Smartphones and tablets made by certain manufacturers are not seen with good eyes by users due to the insane amount of bloatware, and Lenovo’s recent notebooks are about to share the same fate because of some adware that comes pre-installed.
Supposing that the notebooks come with Microsoft’s OS already installed, it’s not unusual to find some programs already installed, regardless of the brand of the device. However, when the pre-installed pieces of software come in the form of bloatware, adware or malware, the safety of the users can be jeopardised. In Lenovo’s case, the adware in question is called Superfish and it represents a serious security threat, as it can break HTTPS connections.
Superfish Visual Discovery, which according to Lenovo was pre-installed on all laptops that were shipped between October and December 2014, acts in a manner similar to the man-in-the-middle cyber attacks. More precisely, it installs its self-signed security authority that then enables the software to gather data transmitted over secure connections.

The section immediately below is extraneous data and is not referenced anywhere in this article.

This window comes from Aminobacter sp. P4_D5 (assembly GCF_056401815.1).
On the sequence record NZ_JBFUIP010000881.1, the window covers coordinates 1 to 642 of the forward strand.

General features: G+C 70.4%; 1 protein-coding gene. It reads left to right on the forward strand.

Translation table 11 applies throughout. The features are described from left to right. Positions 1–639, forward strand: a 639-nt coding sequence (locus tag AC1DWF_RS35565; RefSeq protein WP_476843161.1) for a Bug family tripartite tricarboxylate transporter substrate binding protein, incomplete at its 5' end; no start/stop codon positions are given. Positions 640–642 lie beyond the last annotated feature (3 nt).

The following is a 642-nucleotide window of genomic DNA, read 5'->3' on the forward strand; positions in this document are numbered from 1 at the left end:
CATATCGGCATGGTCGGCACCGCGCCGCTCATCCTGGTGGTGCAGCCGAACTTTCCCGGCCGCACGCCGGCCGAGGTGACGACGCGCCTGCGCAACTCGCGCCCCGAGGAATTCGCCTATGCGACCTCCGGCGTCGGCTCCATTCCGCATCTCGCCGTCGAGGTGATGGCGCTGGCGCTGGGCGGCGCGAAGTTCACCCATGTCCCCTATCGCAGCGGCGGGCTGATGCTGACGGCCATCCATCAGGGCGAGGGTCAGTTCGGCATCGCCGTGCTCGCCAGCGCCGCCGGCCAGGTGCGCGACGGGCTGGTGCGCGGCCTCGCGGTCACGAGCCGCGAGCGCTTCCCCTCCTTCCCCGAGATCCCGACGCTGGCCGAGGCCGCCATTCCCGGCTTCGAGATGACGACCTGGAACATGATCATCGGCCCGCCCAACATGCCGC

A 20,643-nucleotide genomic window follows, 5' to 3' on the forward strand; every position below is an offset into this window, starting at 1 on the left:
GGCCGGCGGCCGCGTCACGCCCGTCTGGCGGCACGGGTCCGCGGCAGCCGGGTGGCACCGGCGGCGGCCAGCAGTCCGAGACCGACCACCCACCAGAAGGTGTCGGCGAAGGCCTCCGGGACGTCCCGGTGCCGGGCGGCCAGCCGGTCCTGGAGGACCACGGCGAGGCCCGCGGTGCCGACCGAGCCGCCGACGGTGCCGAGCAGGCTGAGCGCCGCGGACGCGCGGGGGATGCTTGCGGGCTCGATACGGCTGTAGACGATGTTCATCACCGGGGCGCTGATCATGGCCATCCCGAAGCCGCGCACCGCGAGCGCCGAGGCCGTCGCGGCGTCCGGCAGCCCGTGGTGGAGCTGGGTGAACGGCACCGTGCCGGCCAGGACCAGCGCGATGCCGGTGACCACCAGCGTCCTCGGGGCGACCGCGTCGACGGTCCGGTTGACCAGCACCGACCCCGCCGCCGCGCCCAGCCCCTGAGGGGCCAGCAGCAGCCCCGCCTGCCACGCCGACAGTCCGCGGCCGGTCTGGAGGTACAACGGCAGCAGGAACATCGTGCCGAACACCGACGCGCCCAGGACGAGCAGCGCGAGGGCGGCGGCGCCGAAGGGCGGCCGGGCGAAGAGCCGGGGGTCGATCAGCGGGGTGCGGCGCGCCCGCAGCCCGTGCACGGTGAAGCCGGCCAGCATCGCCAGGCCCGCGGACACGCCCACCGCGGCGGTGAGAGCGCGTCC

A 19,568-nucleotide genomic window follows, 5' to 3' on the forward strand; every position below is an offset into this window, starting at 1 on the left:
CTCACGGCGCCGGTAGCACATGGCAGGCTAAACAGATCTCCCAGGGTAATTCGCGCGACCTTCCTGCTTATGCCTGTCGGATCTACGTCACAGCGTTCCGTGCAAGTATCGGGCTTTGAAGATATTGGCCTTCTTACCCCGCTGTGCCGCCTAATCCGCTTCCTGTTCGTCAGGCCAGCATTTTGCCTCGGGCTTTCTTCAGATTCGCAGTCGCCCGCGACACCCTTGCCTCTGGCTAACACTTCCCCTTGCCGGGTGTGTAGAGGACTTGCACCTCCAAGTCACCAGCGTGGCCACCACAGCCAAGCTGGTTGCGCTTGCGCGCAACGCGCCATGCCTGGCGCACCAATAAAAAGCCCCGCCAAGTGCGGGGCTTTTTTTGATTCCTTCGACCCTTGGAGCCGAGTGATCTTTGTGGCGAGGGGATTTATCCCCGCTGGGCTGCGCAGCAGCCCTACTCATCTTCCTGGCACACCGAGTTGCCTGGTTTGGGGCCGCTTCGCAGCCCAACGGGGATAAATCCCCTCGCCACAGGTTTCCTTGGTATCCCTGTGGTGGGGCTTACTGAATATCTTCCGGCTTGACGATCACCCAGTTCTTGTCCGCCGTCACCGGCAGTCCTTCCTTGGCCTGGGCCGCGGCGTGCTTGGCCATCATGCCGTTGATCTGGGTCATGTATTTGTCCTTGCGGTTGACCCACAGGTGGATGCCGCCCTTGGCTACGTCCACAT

The certificate does not have a single goal, meaning that it will trusted for anything over a great number of sites. Assuming that someone gets their mittens on the private key for the certificate installed by Superfish, he (or she, as I’m not going to pretend that all hackers are boys/men) can have access to banking websites, e-mail accounts and every other secure site that includes sensitive information about the user.
Obviously, people who found out about this problem have not taken the problem lightly. The /r/technology subreddit includes several threads discussing this matter, and this one has even made it to the front page.
One way to check if the Superfish adware has affected you is to visit canibesuperphished.com. Seeing this website’s name, I now realize that Lenovo couldn’t have picked a worse name for this software, considering that phishing is a way of obtaining usernames and passwords in pretty much the same way as this adware.
Lenovo is one of the top 5 notebook manufacturers in the world, so the number of affected devices must have been great. Rob Graham, CEO of security firm Errata Security, figured out in just three hours that the password used for cracking the Superfish is “komodia”, and that the certificate can be used even against Google in Chrome. That poses great danger to a great number of users, and Lenovo might have a hard time solving this problem in a satisfying manner.
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